On Mark Burnett’s Martha, that’s no longer the case. Saddled with a live audience and a revolving door of celebrities, it’s a more seat-of-her-pants affair, cue cards (Amy Grant awkwardly alluded to hers while juggling Three Wishes promotion with the construction of a pocket message board) to the contrary. Martha has jumped rope (only to find herself endearingly, humanly out-of-breath for her opening), spent an hour in a red wig, played show and tell with the audience and shared her prison microwave recipes with David Spade, all in pursuit of a livelier vibe. “The way we’ve been doing our show for 12 years has been beautiful and informative and instructional and useful,” Martha told reporters at a pre-launch press conference, “but now we are able to intersperse a lot more, I guess, what Mark always calls ‘fun.’”
Do we want fun from Martha? We watch to see her impatient perfectionism peek through as one of her underlings comes on board to share a recipe or show off a project, and we watch to learn. Celebrities are fine—Elmo, Conan O’Brien, and others were regular guests on the previous show, too—so long as they’re not too much in the way or too baldly stopping by to promote a new project. It was a good sign when Martha emphasized that her show had no couch—she and her guests would be doing things, not sitting around, she said. Unfortunately, the things they do don’t much matter. Cooking and craft segments with Conan, P. Diddy and others now play just as they would on Late Night or The Tonight Show: the “how-to” doesn’t much matter, except as a setup for mistakes, laughs and banter.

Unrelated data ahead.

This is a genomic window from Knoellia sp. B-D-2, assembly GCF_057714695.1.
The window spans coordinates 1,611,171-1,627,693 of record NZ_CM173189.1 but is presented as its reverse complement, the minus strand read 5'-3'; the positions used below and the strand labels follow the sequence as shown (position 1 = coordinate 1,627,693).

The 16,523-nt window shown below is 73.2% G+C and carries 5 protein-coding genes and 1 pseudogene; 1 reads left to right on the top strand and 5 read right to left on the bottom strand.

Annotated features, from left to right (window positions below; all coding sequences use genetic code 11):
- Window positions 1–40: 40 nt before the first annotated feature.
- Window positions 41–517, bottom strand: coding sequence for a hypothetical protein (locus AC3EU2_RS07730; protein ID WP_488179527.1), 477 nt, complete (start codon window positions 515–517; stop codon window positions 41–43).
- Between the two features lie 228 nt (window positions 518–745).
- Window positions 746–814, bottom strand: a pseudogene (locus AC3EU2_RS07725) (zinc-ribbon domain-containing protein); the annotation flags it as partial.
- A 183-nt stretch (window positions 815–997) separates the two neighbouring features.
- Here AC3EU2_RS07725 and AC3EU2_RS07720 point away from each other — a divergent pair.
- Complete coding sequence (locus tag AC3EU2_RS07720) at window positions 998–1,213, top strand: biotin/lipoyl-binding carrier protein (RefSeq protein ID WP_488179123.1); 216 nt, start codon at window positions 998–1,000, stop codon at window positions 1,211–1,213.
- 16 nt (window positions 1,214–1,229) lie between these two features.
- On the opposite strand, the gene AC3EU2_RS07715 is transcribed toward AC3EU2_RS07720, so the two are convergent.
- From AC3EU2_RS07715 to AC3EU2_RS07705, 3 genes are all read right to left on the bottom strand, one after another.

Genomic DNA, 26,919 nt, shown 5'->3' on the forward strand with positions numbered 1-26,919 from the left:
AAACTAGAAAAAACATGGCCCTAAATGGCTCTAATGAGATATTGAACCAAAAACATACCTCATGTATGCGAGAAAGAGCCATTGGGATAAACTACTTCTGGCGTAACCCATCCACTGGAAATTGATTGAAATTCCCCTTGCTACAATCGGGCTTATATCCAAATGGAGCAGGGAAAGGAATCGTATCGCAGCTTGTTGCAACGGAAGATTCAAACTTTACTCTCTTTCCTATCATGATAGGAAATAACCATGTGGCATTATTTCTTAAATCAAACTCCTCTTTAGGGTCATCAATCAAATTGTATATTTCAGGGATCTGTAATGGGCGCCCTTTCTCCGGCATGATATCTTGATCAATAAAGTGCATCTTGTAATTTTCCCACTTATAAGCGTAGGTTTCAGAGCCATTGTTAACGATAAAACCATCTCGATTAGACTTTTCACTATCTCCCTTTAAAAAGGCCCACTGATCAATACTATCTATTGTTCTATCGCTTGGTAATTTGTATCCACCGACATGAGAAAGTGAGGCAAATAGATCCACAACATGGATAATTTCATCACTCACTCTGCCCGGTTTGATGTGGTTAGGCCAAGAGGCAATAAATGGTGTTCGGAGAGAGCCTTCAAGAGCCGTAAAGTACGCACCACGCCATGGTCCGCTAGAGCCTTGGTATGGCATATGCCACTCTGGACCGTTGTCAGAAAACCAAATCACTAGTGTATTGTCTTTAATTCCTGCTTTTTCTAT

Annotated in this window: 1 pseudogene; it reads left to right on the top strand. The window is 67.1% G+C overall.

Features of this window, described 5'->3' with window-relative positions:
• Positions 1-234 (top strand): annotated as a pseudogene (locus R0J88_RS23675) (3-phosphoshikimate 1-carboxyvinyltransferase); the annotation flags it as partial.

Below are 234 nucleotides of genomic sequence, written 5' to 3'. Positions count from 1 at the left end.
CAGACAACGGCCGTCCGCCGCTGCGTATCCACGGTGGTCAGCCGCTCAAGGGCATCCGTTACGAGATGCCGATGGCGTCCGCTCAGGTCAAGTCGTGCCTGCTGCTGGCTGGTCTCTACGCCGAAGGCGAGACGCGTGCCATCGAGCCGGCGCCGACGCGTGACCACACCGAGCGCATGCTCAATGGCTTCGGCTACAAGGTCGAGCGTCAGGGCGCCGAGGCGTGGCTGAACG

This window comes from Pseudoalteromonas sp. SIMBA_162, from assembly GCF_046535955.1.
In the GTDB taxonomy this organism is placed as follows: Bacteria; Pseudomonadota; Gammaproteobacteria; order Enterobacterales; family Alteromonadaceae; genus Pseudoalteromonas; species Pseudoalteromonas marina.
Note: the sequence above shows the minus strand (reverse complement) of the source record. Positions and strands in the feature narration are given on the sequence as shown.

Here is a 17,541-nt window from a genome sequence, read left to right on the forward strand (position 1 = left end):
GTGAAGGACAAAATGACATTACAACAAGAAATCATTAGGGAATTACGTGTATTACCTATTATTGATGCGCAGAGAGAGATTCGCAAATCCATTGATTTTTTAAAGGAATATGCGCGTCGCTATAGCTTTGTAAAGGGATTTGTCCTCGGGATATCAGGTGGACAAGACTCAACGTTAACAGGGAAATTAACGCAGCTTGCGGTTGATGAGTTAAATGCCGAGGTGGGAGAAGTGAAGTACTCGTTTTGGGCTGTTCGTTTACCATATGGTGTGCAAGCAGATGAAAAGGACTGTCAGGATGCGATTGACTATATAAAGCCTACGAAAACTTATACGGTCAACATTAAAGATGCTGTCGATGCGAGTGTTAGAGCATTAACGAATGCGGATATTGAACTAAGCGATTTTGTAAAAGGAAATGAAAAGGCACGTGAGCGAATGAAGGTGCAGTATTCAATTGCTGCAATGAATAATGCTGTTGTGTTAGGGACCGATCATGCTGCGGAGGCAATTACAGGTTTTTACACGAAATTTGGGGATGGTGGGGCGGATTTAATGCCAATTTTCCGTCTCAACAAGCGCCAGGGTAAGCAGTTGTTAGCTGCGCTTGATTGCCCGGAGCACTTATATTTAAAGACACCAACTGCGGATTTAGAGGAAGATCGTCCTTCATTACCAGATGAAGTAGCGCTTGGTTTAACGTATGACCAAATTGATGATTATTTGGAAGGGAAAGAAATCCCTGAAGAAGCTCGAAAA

Non-celebrity segments fare better. Burnett has padded out the program with off-site pre-taped visits to “regular folk” (Martha drops in for dinner), and these are often compelling: I might not want Martha en route to my messy house, but I’m good with watching her as a guest in yours. More intriguing was the 16 September episode celebrating Martha Senior’s 91st birthday. The audience was filled with relatives and friends from the senior center Martha’s mother visits once a week, and each segment focused on the birthday girl herself or on plans for throwing a party. Surrounded by familiar faces, including baker John Baricelli, who managed the kitchen on Living and now is part of MSLO’s Everyday Food program, Martha finally projected some ease with her show’s new format. Talking up John’s new bakery, she couldn’t help teasing that he must have learned something working for her for eight years: “I take a little credit, John.”
Though Martha looks to be having “fun,” MSLO loyalists aren’t pleased with the road she’s chosen for her big comeback. Fans are writing into SaveMartha.com to bemoan the loss of Living‘s quality content in favor of superficial interaction with celebs and audience members alike (“I miss the Martha who took the high road and was, yes, elitist,” wrote one). It’s an amusing development, given that the first Apprentice episode saw Martha send an obnoxious project leader packing because he’d failed to suss out and “connect with” the target audience.